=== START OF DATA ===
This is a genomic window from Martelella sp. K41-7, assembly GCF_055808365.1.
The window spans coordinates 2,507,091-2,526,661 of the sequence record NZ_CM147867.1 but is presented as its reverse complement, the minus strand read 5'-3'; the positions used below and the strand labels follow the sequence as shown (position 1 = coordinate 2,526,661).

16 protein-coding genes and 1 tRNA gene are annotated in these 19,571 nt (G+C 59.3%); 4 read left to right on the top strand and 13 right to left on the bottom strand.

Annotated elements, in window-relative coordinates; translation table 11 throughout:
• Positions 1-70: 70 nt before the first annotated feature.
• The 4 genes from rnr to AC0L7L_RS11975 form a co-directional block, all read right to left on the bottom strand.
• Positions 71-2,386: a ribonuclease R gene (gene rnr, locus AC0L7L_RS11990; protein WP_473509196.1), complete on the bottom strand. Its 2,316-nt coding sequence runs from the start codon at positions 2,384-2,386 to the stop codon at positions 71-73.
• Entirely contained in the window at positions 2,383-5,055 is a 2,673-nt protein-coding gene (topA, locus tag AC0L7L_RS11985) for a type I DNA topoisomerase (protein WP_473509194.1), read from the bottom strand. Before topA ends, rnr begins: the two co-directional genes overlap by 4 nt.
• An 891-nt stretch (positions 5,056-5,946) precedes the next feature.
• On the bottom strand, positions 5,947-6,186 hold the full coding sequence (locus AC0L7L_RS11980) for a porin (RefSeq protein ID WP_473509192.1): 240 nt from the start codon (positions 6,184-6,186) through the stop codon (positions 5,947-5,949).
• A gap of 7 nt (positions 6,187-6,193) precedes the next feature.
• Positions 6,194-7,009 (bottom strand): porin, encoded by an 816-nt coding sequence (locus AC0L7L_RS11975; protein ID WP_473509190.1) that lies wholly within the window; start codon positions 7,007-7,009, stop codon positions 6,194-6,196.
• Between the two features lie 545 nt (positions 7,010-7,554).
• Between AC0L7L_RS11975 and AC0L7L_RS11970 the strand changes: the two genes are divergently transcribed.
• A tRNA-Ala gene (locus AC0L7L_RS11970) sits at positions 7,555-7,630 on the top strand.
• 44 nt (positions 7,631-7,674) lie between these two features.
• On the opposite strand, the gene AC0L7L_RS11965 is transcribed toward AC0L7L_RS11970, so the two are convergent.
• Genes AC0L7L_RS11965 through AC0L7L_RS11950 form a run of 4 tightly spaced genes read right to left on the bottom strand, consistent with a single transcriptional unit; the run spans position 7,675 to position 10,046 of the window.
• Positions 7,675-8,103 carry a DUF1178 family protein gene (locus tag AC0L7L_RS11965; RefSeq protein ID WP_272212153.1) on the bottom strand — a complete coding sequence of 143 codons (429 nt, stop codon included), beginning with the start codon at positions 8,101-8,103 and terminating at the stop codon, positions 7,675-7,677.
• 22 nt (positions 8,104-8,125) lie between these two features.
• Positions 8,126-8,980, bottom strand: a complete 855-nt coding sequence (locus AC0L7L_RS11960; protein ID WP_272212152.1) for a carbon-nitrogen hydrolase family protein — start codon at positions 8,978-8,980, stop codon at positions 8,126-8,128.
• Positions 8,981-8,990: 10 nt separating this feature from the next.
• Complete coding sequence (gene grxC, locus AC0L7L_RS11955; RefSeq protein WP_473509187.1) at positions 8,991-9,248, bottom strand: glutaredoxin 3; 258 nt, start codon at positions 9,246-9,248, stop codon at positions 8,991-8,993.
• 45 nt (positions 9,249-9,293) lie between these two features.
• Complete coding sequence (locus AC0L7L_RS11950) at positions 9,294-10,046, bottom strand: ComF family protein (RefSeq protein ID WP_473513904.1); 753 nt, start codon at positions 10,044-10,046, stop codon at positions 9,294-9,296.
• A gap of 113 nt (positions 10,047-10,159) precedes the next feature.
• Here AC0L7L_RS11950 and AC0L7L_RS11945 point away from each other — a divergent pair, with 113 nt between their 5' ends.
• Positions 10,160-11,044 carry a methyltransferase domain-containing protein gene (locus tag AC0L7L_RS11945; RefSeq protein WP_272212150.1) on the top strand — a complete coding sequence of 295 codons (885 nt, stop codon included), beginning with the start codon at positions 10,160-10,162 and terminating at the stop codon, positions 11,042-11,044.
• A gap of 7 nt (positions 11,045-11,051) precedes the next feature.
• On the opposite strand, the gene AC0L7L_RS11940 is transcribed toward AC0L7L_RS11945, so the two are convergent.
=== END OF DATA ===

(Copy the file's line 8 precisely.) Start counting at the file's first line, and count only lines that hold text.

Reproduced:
• Entirely contained in the window at positions 2,383-5,055 is a 2,673-nt protein-coding gene (topA, locus tag AC0L7L_RS11985) for a type I DNA topoisomerase (protein WP_473509194.1), read from the bottom strand. Before topA ends, rnr begins: the two co-directional genes overlap by 4 nt.